By MATT CLARK
Monday, May 19, 2008
Lee County School District officials are discussing flexibility.
But it´s not the kind of flexibility the district´s 80,000 students learn about in physical education class; it´s the kind that could save some of its 11,000 employees their jobs.
At the Lee County School Board´s Monday evening meeting, board member Bob Chilmonik made a motion similar to one passed in Collier County to have the School Board pursue placing a referendum on the Aug. 26 primary election ballot. In short, the referendum would play a shell game with the district´s budget, moving funding normally set aside for the construction of schools over to operating budget expenses, among them school supplies and employee salaries and benefits.
“By doing that, I think we go a long way in protecting our employees,” Chilmonik told the board before making the motion. “It could certainly bring us a long ways in closing the gap on our financial problems.”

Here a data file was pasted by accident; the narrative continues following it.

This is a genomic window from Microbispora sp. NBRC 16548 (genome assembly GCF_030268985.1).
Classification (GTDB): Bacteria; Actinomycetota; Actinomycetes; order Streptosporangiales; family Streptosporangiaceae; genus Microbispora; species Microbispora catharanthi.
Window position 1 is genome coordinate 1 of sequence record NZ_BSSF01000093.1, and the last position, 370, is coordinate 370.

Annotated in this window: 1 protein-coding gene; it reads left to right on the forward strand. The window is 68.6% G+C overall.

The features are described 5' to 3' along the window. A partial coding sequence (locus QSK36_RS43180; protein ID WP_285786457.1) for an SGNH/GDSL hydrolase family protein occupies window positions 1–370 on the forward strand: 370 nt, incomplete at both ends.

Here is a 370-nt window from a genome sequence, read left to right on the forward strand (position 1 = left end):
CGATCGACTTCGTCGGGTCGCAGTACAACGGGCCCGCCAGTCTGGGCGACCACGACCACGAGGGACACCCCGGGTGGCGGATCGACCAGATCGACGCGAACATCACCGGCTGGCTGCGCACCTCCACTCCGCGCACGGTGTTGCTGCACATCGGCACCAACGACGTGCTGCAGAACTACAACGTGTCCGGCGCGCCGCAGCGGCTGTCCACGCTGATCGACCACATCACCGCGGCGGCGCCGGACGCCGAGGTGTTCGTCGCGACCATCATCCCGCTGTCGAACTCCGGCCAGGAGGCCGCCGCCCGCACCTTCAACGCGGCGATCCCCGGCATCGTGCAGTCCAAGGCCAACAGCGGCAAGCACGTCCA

Chilmonik´s motion for the referendum failed due to lack of support.
If a similar motion passes, the referendum would create a new property tax, equal to $5 per $10,000 of a property´s value. Tax rates would not go up, however, because the School Board would counteract the tax increase by lowering another tax.
Through the new tax, the district would obtain more revenue for its operations budget, which has undergone massive cuts by the state this year and is expected to receive more cuts, threatening everything from high school football to music class.
By allowing more money to be moved to the operations side of the budget, the district would be able to keep its academic programs intact and avoid laying off more employees like it has already done with about 150 positions this year.
If only it was that simple.
In order to prevent a tax jump, the district´s capital budget, which is used to build and maintain schools, would be cut to counteract the increase. Superintendent James Browder told the board the referendum plan wouldn´t lead to the first cut for the capital budget this year. It would be the second.